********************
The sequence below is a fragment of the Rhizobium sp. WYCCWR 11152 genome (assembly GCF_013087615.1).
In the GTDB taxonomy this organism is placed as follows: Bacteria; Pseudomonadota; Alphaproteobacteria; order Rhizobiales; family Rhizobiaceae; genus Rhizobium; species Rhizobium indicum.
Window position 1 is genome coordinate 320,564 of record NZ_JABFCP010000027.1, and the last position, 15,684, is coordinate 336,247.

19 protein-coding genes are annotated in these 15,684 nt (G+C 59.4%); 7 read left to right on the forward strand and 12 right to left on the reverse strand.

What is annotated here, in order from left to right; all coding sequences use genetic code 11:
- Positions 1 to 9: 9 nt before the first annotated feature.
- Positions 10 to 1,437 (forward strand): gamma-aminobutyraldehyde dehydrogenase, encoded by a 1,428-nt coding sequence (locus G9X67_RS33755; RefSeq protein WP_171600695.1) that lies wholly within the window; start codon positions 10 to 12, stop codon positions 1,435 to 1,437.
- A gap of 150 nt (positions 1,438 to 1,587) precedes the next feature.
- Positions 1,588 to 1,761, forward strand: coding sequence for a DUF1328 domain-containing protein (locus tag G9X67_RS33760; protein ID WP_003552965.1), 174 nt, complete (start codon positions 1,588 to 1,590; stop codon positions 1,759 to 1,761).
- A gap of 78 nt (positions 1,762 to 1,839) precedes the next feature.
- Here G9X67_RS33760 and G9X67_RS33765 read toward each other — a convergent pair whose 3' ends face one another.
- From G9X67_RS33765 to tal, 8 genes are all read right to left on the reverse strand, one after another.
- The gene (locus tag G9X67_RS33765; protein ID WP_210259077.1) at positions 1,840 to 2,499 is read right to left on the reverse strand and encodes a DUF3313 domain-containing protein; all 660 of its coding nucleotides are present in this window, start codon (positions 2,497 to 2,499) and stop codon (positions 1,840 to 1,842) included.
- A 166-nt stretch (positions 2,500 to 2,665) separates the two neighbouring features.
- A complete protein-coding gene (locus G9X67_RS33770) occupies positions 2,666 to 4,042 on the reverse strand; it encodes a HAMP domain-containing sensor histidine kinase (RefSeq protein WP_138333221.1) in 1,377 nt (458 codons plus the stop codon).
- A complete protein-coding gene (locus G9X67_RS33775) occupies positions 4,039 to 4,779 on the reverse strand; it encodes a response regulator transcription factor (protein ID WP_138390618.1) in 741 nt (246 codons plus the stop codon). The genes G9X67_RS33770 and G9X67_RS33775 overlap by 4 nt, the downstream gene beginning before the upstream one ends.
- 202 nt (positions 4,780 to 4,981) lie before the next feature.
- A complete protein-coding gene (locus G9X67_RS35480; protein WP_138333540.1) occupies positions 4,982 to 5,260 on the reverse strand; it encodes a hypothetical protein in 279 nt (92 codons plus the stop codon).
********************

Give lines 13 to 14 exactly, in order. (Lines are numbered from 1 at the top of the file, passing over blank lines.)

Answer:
- The gene (locus tag G9X67_RS33765; protein ID WP_210259077.1) at positions 1,840 to 2,499 is read right to left on the reverse strand and encodes a DUF3313 domain-containing protein; all 660 of its coding nucleotides are present in this window, start codon (positions 2,497 to 2,499) and stop codon (positions 1,840 to 1,842) included.
- A 166-nt stretch (positions 2,500 to 2,665) separates the two neighbouring features.